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Associate Professor Sarah Bergbreiter (ME/ISR) is one of 83 of the nation's outstanding young engineers invited to attend the National Academy of Engineering (NAE) 2014 U.S. Frontiers of Engineering Symposium in Irvine, Calif., Sept. 11?13. This 20th anniversary edition of the symposium will be hosted at the National Academies? Beckman Center and will cover cutting-edge developments in next-generation robotics, frontiers in materials for batteries, shale gas and oil, and technologies for the heart.

Bergbreiter?s research interests are in microrobotics, micro-electro-mechanical systems, microactuators, soft robotics, robot locomotion, networked centimeter-scale robots and millimeter-scale power systems. She came to the University of Maryland in 2008 and earned tenure in 2014. Bergbreiter is the recipient of a Presidential Early Career Award for Scientists and Engineers (PECASE) in 2013; an NSF CAREER Award for "Microrobot Legs for Fast Locomotion over Rough Terrain,? in 2011; and a DARPA Young Faculty Award in 2008. She also is the principal investigator for an NSF Research Experiences for Undergraduates in microrobotics. NSF?s Science Nation online magazine recently featured Bergbreiter?s work in the video, ?As Fast as their tiny ?bot? legs will carry them!?.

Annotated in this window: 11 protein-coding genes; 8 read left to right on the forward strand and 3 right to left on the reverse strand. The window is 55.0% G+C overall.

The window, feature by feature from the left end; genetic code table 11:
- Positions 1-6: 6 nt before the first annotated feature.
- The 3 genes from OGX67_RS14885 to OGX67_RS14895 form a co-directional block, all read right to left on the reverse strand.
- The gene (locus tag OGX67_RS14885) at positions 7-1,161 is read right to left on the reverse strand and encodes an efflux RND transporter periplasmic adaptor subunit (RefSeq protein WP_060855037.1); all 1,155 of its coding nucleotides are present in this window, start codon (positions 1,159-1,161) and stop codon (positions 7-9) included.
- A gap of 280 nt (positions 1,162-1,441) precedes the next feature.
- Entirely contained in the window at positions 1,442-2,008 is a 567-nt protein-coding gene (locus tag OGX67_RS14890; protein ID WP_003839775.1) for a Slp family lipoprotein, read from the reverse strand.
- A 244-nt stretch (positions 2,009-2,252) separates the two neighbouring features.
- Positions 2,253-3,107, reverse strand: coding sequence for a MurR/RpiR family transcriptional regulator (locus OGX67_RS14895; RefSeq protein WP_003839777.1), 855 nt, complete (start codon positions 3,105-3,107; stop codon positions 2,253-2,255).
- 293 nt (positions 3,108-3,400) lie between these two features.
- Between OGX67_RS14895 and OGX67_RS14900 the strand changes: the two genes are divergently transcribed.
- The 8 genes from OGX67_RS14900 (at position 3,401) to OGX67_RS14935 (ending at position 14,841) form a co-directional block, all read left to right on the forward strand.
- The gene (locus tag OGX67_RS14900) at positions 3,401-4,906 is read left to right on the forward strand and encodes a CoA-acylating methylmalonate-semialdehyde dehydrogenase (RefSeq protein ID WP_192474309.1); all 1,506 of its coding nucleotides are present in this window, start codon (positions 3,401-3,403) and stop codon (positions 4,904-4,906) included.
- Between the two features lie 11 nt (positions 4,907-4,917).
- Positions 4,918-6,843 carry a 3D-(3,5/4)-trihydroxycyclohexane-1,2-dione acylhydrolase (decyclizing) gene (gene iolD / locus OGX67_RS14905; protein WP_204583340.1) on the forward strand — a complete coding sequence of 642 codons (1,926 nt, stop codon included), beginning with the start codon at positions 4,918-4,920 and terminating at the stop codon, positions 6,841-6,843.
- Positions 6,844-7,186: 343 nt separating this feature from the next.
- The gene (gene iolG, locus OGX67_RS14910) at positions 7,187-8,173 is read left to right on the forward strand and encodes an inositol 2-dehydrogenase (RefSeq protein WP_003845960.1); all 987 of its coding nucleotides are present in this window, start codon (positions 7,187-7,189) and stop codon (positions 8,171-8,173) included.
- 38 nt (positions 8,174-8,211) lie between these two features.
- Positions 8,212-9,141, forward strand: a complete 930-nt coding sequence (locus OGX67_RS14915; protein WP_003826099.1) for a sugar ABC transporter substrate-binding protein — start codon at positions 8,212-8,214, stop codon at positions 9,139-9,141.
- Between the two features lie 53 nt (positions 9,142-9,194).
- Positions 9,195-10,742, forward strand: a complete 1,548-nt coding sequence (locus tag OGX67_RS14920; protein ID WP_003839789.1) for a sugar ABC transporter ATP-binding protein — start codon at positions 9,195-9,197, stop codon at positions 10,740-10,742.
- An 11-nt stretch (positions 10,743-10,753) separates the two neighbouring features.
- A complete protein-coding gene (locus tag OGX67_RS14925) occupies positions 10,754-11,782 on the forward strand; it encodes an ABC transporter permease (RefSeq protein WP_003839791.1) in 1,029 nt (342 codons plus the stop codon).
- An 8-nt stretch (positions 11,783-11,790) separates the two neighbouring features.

About the symposium
NAE's U.S. Frontiers of Engineering Symposium is a three-day meeting that brings together a select group of the nation's outstanding young engineers (aged 30-45) from industry, academia, and government to discuss pioneering technical and leading-edge research in a variety of engineering fields. The annual event provides an opportunity for leading young engineers to learn about cutting-edge developments in fields other than their own, thereby facilitating cross-disciplinary collaboration and the transfer of new approaches and techniques. Through both formal sessions and informal discussions, the meetings have proven an effective mechanism for the establishment of cross-disciplinary and cross-sector contacts among future engineering leaders.

?The USFOE symposium is the perfect network for these talented, early-career engineers to develop those personal and professional relationships that will shape their work and ultimately impact our world,? said former University of Maryland President and current NAE President C. D. (Dan) Mote, Jr.

Established in 1964, the NAE is an independent, nonprofit institution that provides leadership and guidance to the nation on the application of engineering resources to vital issues.

| Learn more about NAE?s Frontiers in Engineering programming |



Related Articles:
New NSF grant funds research to build network of tiny robots for bridge inspection
Students present final projects for 2014 NSF Microrobotics REU
Bergbreiter wins Clark School MRI award
Sarah Bergbreiter wins PECASE Award
Bergbreiter one of '25 women in robotics you need to know about'
UAE students, Northrop Grumman engineers tour robotics laboratories
REU in Miniature Robotics holds final project symposium
IEEE Spectrum website features quadruped microrobot
Bergbreiter wins National Robotics Initiative grant for 'active skins'
Mote Nominated to be Next NAE President

July 7, 2014


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